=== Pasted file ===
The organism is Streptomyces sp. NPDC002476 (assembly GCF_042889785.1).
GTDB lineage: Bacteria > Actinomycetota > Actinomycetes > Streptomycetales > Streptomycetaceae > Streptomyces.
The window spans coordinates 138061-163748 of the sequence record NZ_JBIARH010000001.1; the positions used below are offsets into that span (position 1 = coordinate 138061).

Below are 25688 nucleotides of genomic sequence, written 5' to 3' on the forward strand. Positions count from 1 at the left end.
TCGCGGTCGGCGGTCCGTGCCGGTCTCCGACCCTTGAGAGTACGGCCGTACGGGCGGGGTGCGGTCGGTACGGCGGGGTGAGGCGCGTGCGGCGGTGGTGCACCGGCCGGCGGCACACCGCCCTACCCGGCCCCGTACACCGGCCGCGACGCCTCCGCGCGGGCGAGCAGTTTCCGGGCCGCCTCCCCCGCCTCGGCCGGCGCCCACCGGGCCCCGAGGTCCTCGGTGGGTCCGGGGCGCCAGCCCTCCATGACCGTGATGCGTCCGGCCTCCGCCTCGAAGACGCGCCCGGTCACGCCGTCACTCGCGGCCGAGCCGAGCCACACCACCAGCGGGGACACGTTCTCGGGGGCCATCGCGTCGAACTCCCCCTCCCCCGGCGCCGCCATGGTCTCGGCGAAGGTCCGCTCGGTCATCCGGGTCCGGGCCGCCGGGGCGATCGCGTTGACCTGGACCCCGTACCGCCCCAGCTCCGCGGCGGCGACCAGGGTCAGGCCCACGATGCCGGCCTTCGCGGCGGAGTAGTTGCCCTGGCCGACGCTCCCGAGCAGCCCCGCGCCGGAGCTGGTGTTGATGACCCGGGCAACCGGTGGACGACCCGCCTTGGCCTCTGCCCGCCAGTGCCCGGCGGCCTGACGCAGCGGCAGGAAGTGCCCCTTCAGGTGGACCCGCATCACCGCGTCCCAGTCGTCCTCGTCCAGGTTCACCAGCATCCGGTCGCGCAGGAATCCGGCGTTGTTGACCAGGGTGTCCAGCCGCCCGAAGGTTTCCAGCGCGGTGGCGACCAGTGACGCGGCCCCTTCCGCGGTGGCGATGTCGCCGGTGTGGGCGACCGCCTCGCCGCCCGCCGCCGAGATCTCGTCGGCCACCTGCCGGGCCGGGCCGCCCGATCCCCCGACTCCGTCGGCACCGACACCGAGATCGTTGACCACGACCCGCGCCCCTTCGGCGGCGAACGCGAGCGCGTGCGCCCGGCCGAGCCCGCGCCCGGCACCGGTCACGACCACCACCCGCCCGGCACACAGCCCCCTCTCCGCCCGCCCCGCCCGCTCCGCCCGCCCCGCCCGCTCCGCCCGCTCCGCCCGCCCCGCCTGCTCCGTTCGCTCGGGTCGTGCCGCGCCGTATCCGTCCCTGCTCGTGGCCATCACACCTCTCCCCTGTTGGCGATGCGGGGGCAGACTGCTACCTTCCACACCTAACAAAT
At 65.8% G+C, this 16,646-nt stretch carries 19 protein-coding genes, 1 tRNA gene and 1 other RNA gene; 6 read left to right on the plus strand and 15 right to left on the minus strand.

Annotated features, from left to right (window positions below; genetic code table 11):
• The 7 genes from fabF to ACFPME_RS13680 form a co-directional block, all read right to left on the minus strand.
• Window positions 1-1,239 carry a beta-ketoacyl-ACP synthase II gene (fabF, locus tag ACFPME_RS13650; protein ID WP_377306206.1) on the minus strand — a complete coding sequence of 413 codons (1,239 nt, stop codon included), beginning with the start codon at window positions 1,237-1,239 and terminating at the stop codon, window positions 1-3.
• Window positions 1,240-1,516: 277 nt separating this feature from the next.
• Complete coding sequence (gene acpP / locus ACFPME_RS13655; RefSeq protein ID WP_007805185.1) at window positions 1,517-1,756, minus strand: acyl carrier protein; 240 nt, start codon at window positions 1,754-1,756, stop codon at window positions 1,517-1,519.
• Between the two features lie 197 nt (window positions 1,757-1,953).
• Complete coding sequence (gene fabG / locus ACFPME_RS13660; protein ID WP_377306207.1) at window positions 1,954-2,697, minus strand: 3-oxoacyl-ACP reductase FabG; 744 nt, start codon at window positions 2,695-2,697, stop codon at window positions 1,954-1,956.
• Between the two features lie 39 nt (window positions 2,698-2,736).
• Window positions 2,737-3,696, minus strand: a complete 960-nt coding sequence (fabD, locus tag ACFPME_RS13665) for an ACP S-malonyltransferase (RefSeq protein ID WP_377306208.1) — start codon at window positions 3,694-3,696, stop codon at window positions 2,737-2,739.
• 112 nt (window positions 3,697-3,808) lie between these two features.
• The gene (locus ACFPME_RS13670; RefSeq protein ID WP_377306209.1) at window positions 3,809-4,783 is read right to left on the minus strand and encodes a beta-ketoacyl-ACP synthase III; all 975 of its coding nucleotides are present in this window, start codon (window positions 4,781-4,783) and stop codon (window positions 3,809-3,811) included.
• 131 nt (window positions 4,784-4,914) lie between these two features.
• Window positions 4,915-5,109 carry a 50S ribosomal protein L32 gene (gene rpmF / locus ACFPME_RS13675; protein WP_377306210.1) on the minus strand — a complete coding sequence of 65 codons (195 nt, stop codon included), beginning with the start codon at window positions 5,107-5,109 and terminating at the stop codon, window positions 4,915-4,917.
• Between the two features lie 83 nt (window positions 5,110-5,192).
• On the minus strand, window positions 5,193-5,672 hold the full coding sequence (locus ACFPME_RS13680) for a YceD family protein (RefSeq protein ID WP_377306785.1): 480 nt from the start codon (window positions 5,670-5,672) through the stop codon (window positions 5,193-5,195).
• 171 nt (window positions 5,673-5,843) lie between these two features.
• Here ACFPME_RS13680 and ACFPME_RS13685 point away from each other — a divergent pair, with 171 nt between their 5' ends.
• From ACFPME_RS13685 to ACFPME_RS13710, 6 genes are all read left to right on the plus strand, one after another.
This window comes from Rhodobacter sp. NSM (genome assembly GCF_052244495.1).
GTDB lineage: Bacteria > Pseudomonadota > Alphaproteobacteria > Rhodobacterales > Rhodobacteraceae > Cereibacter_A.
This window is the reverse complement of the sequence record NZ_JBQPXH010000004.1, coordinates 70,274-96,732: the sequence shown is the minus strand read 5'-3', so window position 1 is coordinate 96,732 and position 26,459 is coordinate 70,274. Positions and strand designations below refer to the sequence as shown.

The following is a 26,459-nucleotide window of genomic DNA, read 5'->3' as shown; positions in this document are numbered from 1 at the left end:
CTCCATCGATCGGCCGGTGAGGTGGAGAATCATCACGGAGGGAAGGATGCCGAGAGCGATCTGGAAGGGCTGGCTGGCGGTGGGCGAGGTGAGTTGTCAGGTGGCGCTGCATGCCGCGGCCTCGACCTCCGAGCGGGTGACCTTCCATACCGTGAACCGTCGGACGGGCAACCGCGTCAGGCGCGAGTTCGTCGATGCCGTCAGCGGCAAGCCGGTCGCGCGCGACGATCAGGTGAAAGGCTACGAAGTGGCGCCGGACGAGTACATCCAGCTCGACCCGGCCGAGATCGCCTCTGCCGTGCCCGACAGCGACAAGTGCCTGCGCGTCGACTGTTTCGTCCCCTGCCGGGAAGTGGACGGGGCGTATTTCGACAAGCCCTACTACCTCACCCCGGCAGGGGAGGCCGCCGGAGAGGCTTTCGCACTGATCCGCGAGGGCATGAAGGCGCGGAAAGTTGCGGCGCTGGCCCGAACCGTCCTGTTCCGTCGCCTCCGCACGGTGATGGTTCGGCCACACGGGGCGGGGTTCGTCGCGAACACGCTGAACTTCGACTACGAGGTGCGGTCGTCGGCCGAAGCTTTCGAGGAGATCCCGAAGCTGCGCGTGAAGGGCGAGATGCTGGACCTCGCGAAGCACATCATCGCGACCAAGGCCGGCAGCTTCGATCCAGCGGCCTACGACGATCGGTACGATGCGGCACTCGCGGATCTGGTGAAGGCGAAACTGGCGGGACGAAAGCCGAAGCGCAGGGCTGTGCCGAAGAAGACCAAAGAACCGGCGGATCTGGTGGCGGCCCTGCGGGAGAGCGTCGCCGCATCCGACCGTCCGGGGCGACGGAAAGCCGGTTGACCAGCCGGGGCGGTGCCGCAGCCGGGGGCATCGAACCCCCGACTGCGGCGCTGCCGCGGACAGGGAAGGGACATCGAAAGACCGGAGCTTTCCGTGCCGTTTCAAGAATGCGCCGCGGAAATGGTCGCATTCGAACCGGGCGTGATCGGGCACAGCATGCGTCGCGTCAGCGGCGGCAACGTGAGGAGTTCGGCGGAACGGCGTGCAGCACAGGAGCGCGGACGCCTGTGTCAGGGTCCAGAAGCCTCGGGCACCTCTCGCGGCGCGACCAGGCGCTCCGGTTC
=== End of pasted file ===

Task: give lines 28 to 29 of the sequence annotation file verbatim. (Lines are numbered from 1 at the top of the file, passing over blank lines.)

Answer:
The following is a 26,459-nucleotide window of genomic DNA, read 5'->3' as shown; positions in this document are numbered from 1 at the left end:
CTCCATCGATCGGCCGGTGAGGTGGAGAATCATCACGGAGGGAAGGATGCCGAGAGCGATCTGGAAGGGCTGGCTGGCGGTGGGCGAGGTGAGTTGTCAGGTGGCGCTGCATGCCGCGGCCTCGACCTCCGAGCGGGTGACCTTCCATACCGTGAACCGTCGGACGGGCAACCGCGTCAGGCGCGAGTTCGTCGATGCCGTCAGCGGCAAGCCGGTCGCGCGCGACGATCAGGTGAAAGGCTACGAAGTGGCGCCGGACGAGTACATCCAGCTCGACCCGGCCGAGATCGCCTCTGCCGTGCCCGACAGCGACAAGTGCCTGCGCGTCGACTGTTTCGTCCCCTGCCGGGAAGTGGACGGGGCGTATTTCGACAAGCCCTACTACCTCACCCCGGCAGGGGAGGCCGCCGGAGAGGCTTTCGCACTGATCCGCGAGGGCATGAAGGCGCGGAAAGTTGCGGCGCTGGCCCGAACCGTCCTGTTCCGTCGCCTCCGCACGGTGATGGTTCGGCCACACGGGGCGGGGTTCGTCGCGAACACGCTGAACTTCGACTACGAGGTGCGGTCGTCGGCCGAAGCTTTCGAGGAGATCCCGAAGCTGCGCGTGAAGGGCGAGATGCTGGACCTCGCGAAGCACATCATCGCGACCAAGGCCGGCAGCTTCGATCCAGCGGCCTACGACGATCGGTACGATGCGGCACTCGCGGATCTGGTGAAGGCGAAACTGGCGGGACGAAAGCCGAAGCGCAGGGCTGTGCCGAAGAAGACCAAAGAACCGGCGGATCTGGTGGCGGCCCTGCGGGAGAGCGTCGCCGCATCCGACCGTCCGGGGCGACGGAAAGCCGGTTGACCAGCCGGGGCGGTGCCGCAGCCGGGGGCATCGAACCCCCGACTGCGGCGCTGCCGCGGACAGGGAAGGGACATCGAAAGACCGGAGCTTTCCGTGCCGTTTCAAGAATGCGCCGCGGAAATGGTCGCATTCGAACCGGGCGTGATCGGGCACAGCATGCGTCGCGTCAGCGGCGGCAACGTGAGGAGTTCGGCGGAACGGCGTGCAGCACAGGAGCGCGGACGCCTGTGTCAGGGTCCAGAAGCCTCGGGCACCTCTCGCGGCGCGACCAGGCGCTCCGGTTC